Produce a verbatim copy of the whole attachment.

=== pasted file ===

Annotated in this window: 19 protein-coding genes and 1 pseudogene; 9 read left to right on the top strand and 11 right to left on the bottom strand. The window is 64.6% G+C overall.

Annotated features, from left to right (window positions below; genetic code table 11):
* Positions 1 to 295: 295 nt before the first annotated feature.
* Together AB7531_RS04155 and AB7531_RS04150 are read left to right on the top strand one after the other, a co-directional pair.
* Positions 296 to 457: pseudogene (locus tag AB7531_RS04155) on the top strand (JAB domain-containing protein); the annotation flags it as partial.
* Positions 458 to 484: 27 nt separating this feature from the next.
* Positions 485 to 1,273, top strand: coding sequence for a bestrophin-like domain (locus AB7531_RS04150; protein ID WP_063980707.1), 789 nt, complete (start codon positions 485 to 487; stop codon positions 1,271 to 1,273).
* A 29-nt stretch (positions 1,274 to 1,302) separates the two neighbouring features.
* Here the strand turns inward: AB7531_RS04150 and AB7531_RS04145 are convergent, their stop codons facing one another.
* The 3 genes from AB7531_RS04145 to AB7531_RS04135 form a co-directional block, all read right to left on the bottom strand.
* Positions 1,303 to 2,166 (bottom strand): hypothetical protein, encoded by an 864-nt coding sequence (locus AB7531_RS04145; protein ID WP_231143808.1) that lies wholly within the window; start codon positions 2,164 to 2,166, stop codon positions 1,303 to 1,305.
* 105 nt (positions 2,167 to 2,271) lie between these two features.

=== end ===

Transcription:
Annotated in this window: 19 protein-coding genes and 1 pseudogene; 9 read left to right on the top strand and 11 right to left on the bottom strand. The window is 64.6% G+C overall.

Annotated features, from left to right (window positions below; genetic code table 11):
* Positions 1 to 295: 295 nt before the first annotated feature.
* Together AB7531_RS04155 and AB7531_RS04150 are read left to right on the top strand one after the other, a co-directional pair.
* Positions 296 to 457: pseudogene (locus tag AB7531_RS04155) on the top strand (JAB domain-containing protein); the annotation flags it as partial.
* Positions 458 to 484: 27 nt separating this feature from the next.
* Positions 485 to 1,273, top strand: coding sequence for a bestrophin-like domain (locus AB7531_RS04150; protein ID WP_063980707.1), 789 nt, complete (start codon positions 485 to 487; stop codon positions 1,271 to 1,273).
* A 29-nt stretch (positions 1,274 to 1,302) separates the two neighbouring features.
* Here the strand turns inward: AB7531_RS04150 and AB7531_RS04145 are convergent, their stop codons facing one another.
* The 3 genes from AB7531_RS04145 to AB7531_RS04135 form a co-directional block, all read right to left on the bottom strand.
* Positions 1,303 to 2,166 (bottom strand): hypothetical protein, encoded by an 864-nt coding sequence (locus AB7531_RS04145; protein ID WP_231143808.1) that lies wholly within the window; start codon positions 2,164 to 2,166, stop codon positions 1,303 to 1,305.
* 105 nt (positions 2,167 to 2,271) lie between these two features.